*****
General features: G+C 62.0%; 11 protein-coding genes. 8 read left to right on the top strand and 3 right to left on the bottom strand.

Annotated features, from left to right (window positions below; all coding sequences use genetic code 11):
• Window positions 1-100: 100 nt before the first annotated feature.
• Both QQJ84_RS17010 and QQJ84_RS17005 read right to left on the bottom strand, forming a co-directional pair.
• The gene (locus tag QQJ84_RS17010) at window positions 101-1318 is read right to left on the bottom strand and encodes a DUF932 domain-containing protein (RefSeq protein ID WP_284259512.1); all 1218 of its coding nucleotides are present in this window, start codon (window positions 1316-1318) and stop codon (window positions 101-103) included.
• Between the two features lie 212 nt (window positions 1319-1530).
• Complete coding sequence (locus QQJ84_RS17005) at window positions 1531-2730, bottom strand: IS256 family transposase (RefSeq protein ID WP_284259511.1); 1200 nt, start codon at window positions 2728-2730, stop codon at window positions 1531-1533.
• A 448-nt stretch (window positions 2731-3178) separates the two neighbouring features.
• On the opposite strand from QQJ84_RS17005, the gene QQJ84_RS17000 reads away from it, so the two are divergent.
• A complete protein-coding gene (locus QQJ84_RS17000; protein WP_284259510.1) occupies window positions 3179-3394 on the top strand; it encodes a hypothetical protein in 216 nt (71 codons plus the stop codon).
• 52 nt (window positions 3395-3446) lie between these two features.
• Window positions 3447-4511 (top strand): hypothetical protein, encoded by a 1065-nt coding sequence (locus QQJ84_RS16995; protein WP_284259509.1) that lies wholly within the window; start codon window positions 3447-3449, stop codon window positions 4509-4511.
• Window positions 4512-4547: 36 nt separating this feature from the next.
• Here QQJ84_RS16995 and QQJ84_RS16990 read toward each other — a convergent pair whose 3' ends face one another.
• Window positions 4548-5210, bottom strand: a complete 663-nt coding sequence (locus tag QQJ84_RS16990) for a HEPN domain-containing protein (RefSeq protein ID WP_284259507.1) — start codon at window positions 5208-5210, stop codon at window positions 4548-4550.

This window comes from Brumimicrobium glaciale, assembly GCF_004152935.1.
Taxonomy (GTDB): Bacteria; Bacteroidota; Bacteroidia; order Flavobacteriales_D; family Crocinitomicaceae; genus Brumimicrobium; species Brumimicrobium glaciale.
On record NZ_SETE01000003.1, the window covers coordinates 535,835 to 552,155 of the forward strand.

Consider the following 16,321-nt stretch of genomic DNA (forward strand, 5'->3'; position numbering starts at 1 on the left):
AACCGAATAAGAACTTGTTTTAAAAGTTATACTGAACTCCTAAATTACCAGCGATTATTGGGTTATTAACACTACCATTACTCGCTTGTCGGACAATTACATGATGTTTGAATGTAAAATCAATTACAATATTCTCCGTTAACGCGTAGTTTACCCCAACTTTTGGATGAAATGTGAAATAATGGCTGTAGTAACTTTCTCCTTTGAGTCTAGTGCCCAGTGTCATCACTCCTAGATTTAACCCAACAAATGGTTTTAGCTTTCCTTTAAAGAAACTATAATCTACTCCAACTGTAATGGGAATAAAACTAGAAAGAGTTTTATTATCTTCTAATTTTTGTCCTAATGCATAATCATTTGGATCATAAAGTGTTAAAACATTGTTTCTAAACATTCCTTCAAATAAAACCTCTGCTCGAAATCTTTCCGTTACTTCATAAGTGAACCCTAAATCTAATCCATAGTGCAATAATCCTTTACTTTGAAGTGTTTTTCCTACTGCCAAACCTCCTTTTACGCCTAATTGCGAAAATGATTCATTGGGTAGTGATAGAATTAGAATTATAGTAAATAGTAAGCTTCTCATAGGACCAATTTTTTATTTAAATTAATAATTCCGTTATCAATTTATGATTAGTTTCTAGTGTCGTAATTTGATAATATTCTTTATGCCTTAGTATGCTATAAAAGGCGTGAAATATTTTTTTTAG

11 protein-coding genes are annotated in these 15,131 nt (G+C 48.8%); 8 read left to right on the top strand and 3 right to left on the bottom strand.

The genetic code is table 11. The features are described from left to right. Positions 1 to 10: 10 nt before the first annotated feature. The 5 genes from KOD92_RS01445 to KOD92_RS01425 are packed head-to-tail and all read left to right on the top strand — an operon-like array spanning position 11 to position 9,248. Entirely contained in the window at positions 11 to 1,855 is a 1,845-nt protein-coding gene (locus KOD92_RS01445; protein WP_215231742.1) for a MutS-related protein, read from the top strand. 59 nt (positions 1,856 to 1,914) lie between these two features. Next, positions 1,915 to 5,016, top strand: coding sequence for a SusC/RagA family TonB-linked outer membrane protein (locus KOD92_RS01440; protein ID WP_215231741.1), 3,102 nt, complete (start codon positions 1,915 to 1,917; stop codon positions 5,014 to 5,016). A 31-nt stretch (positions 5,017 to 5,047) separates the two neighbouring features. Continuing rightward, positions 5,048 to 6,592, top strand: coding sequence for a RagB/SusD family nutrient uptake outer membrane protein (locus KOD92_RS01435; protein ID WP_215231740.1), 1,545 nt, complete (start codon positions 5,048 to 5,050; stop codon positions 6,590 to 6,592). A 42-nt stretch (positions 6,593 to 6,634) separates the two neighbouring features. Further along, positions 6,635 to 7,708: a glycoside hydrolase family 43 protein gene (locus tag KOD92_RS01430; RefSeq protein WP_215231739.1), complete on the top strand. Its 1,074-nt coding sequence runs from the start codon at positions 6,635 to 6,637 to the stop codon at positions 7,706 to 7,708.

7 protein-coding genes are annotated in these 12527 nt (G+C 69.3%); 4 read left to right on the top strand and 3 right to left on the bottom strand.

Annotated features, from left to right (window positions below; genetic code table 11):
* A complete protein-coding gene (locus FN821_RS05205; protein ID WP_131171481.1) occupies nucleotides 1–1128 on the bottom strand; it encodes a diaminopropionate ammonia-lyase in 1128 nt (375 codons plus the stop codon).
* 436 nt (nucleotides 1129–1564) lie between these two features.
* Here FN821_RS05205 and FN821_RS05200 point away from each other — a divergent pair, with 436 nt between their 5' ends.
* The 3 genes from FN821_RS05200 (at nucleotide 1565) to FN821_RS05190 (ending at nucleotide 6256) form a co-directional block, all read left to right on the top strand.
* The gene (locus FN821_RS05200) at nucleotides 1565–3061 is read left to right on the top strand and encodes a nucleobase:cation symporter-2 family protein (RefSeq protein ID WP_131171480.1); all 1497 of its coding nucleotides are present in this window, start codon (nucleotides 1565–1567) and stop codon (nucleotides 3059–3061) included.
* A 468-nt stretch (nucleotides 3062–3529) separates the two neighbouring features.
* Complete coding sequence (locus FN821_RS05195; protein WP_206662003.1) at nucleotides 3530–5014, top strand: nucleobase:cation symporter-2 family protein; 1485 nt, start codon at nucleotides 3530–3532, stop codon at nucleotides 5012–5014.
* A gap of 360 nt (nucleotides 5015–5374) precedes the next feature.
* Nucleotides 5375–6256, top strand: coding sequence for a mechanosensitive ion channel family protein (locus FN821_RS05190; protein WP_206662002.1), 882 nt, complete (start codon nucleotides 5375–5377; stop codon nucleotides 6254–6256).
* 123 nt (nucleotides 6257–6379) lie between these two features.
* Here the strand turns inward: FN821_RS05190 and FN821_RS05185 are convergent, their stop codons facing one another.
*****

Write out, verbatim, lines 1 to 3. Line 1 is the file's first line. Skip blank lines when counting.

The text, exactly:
General features: G+C 62.0%; 11 protein-coding genes. 8 read left to right on the top strand and 3 right to left on the bottom strand.

Annotated features, from left to right (window positions below; all coding sequences use genetic code 11):
• Window positions 1-100: 100 nt before the first annotated feature.